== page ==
This review first appeared in the Tally Sheet (Spring 2015, Volume 61, Number 2)


By Richard W. Etulain, University of Oklahoma Press, 2014. 381 pages, illustrations, index, essay on sources.

One of the ironies of the history of the American West is that one of the most apposite phrases that described the transition of certain characters and events from history to legend and mythology comes from a work of fiction. 

In 1962, John Ford made a film of a short story by Dorothy M. Johnson, “The Man Who Shot Liberty Valance”. As the story concludes, newspaper editor Maxwell Scott explains to Congressman Ransom Stoddard, as played by James Stewart, that, "This is the West, sir. When the legend becomes fact, print the legend." Since 1876 the stories of the legend of Calamity Jane have overshadowed the real life of Martha Canary.

Richard W. Etulain’s new book sets out to achieve two goals; to get to the truth of the life of the woman who became Calamity Jane, and at the same time to analyse the layer upon layer of fiction and legend that has accrued to the woman since she rose to prominence in the 1870s. In both ventures Etulain is successful, although I suspect that the first exercise may be of more interest to EWS members than the second. What little substance there was to the history of Calamity Jane is thoroughly told, and the legend rapidly evaporates under Etulain’s scrutiny.

Etulain carefully reconstructs the life of the woman born Martha Canary in about 1856, in Princeton, Mercer County, Missouri, the daughter of Robert Wilson Canary and Charlotte Burge. By about 1863 Robert, Charlotte and their children were in Virginia City, Montana. What happened to the Canary parents remains a mystery. Etulain admits that he has to fall back on Calamity’s highly dubious 1896 autobiography for the assertion that her mother died in Montana in 1866 and her father in Salt Lake City in 1867. Martha re-enters the record in 1869 when she was found by a census-taker in Piedmont, Wyoming, but she then disappears again until 1874. Fragmentary details of where she might have been during this period come from her nephew, Tobe Borner, the son of her sister Lena. He places her in several of Wyoming’s boom towns – Atlantic City, South Pass City and others. Calamity’s autobiography also refers to her time in Forts Steele, Bridger and Russell. During this period Martha may have engaged in prostitution. By 1875 she was tagging along with the Newton-Jenney expedition into the Black Hills and had acquired the nome de guerre Calamity Jane, although there is still no satisfactory explanation as to exactly how, when or why Martha became Jane. In later years Jane would claim to have been a scout for Crook, Custer and others; claims that Etulain shows have no basis in fact, and were rebutted by those who were well-placed to know the facts even when she was alive as well as shortly after her death in 1903.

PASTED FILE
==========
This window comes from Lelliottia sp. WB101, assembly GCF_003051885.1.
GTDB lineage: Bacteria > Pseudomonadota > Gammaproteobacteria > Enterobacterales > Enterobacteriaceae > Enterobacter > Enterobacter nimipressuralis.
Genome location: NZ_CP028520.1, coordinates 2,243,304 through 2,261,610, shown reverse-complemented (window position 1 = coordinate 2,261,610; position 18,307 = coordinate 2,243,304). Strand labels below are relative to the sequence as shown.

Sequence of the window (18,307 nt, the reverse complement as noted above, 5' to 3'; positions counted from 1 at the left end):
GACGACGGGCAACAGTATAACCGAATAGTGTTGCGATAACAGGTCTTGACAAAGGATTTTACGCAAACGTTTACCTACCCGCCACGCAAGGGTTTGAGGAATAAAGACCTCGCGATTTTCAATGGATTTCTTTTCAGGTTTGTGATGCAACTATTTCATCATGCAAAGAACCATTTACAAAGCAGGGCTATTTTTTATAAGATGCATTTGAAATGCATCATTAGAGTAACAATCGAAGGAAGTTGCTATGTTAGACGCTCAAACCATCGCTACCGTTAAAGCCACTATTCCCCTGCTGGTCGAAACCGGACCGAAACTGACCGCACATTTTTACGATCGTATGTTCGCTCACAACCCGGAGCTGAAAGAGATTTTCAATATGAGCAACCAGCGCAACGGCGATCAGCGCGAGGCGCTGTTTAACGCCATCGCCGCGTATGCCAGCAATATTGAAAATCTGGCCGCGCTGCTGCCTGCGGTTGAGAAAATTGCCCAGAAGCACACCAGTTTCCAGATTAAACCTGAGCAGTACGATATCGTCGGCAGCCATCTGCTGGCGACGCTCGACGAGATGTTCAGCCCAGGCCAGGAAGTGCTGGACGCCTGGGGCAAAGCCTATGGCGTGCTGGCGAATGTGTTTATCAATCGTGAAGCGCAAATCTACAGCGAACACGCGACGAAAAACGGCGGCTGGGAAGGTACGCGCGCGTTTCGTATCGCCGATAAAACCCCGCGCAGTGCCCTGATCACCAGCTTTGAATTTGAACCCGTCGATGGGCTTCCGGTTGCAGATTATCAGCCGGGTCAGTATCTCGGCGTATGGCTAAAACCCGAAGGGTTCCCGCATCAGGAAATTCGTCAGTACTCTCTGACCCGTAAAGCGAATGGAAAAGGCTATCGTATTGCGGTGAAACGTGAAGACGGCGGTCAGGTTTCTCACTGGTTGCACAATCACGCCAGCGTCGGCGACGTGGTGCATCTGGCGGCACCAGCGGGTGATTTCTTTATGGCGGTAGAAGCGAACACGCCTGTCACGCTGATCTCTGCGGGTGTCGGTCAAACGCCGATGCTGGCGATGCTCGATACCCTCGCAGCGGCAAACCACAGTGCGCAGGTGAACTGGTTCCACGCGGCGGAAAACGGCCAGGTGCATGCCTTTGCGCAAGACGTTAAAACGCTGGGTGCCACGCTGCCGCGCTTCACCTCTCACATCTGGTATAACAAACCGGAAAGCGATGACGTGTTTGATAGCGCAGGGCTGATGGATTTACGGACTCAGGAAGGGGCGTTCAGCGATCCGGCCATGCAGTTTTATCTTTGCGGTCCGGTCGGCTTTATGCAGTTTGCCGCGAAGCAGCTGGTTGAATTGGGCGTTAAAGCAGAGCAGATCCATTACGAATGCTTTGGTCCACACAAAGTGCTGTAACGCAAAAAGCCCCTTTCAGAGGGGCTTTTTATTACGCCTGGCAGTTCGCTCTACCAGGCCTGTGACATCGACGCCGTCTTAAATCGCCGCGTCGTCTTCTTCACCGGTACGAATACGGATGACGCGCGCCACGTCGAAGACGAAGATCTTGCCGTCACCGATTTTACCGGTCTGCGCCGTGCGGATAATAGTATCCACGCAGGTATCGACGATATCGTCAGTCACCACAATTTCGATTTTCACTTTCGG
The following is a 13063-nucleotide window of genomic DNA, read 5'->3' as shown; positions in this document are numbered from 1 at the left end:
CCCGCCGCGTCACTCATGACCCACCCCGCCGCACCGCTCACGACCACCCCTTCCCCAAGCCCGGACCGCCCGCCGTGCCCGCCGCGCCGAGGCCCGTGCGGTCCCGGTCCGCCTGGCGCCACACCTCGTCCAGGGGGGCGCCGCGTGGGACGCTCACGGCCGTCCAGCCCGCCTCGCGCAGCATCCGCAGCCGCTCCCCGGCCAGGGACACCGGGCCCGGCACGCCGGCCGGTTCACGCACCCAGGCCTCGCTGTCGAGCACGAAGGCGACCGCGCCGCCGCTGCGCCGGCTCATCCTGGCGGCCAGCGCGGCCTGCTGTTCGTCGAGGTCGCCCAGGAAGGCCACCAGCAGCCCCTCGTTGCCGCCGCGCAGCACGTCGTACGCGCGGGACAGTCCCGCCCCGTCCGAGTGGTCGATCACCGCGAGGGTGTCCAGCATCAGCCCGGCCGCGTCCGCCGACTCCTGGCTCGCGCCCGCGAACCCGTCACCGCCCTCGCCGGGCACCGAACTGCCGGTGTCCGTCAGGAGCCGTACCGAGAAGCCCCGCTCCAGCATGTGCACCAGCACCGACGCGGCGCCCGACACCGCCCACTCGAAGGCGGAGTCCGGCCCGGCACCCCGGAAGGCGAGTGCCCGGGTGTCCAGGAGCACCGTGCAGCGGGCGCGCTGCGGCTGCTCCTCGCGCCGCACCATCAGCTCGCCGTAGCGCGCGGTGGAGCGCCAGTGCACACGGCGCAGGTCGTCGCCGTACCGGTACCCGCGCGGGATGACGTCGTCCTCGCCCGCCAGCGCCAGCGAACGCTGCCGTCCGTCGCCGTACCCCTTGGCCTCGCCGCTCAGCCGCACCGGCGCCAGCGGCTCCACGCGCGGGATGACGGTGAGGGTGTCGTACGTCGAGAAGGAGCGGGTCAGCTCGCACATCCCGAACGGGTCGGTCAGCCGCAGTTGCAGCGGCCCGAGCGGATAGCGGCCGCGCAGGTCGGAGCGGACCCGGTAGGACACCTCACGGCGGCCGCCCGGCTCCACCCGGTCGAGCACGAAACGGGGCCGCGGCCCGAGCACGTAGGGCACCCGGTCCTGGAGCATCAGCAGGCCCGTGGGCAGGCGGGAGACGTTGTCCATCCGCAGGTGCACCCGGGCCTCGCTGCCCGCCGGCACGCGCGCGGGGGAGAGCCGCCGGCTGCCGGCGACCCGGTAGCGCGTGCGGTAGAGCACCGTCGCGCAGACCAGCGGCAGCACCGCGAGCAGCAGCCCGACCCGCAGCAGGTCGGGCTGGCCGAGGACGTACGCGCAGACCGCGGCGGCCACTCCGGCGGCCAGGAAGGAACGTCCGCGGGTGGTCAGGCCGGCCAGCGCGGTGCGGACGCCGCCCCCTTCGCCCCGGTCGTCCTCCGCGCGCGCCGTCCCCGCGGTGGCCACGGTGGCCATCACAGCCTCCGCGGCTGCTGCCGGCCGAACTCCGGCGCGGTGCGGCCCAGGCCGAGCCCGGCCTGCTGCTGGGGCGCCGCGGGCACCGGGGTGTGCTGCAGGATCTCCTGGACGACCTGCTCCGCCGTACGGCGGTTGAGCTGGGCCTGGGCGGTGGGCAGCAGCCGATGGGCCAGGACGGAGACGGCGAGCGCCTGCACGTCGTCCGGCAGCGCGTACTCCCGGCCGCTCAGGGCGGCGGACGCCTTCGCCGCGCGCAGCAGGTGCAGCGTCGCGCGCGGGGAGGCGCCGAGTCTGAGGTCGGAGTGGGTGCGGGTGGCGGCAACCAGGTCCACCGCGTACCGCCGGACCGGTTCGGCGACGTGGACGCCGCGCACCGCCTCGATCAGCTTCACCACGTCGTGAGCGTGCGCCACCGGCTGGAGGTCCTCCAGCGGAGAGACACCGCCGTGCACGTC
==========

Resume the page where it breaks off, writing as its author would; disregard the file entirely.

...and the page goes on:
Jane’s life went into overdrive in the summer of 1876. On about July 1 a party on its way to Deadwood, South Dakota, met and took Jane in. The party was led by James Butler “Wild Bill” Hickock, and “Colorado Charlie” Utter. Although Jane and Bill knew each other only briefly, and were never a romantic item, other than in the minds of filmmakers, this brief meeting set the template for much of the fiction about Calamity in her later life and long after her death.

During 1875-76 stories of the unorthodox woman now calling herself Calamity Jane circulated throughout the west. They came to the attention of dime novelist Edward L. Wheeler who was looking for a female character to feature in his Deadwood Dick series. So the legend grew; Jane’s already tall stories that circulated in the west were amplified through Wheeler’s dime novels. By 1896 Jane was attempting to exploit the legend, publishing an autobiography and touring with the Kohl and Middleton Dime Museum. Jane may have wanted to tour with a Wild West show, such as those of Buffalo Bill and Paynee Bill; what she got was Kohl and Middleton, who put her alongside circus and sideshow acts.